Still... it's never a bad idea to scrutinize these changes and verify that everything is in order. But I would not be terribly alarmed by this - especially if you just recently updated cPanel or had it automatically updated. (This is also a good reason why it's a good idea to stay on top of when cPanel is pushing out updates)
 

aloshi2019

Member
Jan 24, 2019
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Reseller Owner
Hello @aloshi2019,

Can you run the following commands and let us know the output?

Code:
sha256sum /bin/passwd
sha256sum /usr/bin/passwd
I can compare the output for this file on a test system and verify if the results match.

Thank you.
Hello cPanelMichael

Thank you for your response.

As requested listed below is the output.

[[email protected] ~]# sha256sum /bin/passwd
a92b1b6fb52549ed23b12b32356c6a424d77bcf21bfcfbd32d48e12615785270 /bin/passwd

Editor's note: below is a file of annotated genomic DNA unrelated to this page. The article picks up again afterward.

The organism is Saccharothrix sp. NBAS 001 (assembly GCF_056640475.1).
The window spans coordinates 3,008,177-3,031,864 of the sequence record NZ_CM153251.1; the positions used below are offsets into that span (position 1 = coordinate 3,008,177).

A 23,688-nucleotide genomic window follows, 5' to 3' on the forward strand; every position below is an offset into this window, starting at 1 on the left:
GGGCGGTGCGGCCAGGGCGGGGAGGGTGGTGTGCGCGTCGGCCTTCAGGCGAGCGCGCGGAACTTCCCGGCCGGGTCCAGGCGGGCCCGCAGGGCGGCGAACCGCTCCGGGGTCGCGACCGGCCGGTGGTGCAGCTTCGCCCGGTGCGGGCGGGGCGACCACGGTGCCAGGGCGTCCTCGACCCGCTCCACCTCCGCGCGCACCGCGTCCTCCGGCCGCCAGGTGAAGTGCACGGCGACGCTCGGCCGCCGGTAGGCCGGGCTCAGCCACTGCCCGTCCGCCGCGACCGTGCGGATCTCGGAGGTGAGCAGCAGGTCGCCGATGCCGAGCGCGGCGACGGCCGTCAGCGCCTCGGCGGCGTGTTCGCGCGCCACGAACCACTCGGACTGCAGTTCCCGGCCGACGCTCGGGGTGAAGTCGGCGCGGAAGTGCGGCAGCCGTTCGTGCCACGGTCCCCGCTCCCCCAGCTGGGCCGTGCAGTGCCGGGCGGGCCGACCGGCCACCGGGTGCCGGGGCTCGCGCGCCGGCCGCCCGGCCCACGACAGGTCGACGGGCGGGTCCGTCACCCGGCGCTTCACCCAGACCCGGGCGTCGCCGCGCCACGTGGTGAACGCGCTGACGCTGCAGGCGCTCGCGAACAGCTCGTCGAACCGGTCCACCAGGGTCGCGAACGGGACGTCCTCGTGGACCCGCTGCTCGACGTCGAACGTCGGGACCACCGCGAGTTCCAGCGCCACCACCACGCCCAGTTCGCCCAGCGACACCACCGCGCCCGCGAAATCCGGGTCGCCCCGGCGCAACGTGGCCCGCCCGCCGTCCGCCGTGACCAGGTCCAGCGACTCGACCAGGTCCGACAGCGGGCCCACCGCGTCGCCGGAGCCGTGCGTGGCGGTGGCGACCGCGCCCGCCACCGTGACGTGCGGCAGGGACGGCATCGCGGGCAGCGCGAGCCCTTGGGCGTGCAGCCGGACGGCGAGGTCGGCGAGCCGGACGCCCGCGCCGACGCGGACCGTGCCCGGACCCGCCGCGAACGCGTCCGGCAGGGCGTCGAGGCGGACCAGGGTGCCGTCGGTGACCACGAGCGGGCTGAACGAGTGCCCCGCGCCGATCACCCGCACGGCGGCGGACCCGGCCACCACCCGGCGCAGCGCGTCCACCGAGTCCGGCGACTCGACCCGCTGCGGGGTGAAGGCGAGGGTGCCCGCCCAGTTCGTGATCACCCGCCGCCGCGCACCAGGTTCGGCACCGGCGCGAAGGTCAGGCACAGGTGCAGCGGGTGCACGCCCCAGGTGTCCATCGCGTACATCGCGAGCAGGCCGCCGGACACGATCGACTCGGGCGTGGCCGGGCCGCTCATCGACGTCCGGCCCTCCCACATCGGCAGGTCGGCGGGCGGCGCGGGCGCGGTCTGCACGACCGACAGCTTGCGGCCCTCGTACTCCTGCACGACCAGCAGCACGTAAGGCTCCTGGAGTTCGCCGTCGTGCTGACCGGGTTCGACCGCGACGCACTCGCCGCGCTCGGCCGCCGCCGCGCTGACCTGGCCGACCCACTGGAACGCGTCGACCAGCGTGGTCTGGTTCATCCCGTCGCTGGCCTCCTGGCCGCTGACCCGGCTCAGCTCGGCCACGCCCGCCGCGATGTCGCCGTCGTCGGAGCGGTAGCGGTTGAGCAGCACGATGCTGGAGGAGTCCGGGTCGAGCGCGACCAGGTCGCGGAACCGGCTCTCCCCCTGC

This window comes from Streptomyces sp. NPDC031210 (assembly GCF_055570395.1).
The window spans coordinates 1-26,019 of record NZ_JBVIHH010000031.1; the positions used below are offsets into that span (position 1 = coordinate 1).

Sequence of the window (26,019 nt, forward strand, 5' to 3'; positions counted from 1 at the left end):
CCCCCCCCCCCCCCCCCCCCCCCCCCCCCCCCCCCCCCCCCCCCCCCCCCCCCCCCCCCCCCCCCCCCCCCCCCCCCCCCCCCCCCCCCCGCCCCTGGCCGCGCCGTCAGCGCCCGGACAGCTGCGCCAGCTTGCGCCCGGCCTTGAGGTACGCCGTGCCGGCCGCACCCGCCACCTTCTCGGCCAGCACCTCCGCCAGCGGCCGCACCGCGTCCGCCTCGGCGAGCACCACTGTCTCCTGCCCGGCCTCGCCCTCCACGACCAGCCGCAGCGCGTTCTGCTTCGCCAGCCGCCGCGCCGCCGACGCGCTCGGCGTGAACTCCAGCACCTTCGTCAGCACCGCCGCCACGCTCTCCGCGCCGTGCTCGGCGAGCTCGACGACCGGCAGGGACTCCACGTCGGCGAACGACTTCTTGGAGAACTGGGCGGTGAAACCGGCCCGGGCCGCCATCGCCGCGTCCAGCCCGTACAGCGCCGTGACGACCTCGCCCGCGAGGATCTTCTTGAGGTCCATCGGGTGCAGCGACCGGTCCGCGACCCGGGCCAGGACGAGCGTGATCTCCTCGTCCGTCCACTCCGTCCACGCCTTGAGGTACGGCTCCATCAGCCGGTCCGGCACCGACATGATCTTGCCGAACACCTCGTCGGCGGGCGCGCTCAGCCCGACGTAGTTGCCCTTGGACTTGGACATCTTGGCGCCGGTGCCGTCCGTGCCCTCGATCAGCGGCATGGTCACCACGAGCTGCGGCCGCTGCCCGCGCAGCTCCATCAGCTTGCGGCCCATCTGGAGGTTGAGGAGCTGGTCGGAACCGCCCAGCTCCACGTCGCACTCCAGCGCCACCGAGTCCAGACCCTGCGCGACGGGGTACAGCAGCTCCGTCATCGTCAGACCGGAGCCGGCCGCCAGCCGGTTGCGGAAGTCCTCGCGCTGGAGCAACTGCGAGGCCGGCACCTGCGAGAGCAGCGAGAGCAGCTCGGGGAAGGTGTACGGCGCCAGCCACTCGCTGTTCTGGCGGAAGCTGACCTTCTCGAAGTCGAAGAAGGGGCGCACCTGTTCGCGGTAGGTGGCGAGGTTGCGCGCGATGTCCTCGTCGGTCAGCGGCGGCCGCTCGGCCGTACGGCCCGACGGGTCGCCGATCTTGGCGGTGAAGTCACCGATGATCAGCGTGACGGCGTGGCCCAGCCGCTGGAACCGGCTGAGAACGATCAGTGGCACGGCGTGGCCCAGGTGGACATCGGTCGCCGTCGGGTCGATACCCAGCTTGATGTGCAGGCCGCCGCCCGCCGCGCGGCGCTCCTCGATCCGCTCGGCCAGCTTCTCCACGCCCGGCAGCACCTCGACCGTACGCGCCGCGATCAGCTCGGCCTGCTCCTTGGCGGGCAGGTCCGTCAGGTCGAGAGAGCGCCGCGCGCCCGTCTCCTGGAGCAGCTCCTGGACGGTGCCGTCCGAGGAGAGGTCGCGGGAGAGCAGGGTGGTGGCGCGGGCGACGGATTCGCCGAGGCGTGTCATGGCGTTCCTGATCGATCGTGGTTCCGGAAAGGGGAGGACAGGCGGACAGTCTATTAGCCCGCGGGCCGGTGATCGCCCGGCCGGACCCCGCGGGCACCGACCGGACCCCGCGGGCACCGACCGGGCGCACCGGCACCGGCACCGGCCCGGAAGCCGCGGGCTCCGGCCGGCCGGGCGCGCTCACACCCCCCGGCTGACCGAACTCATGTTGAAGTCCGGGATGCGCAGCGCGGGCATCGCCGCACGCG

[[email protected] ~]# sha256sum /usr/bin/passwd
a92b1b6fb52549ed23b12b32356c6a424d77bcf21bfcfbd32d48e12615785270 /usr/bin/passwd
I'm looking forward to hear back from you soon.

Thank you for your help.
 

cPanelMichael

Administrator
Staff member
Apr 11, 2011
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Hello @aloshi2019,

I can confirm those hashes match the hashes on my test system running CentOS 7.6:

Code:
# sha256sum /bin/passwd
a92b1b6fb52549ed23b12b32356c6a424d77bcf21bfcfbd32d48e12615785270  /bin/passwd
# sha256sum /usr/bin/passwd
a92b1b6fb52549ed23b12b32356c6a424d77bcf21bfcfbd32d48e12615785270  /usr/bin/passwd
Thus, this looks to be a false positive.

Thank you.
 

LoraineB

Registered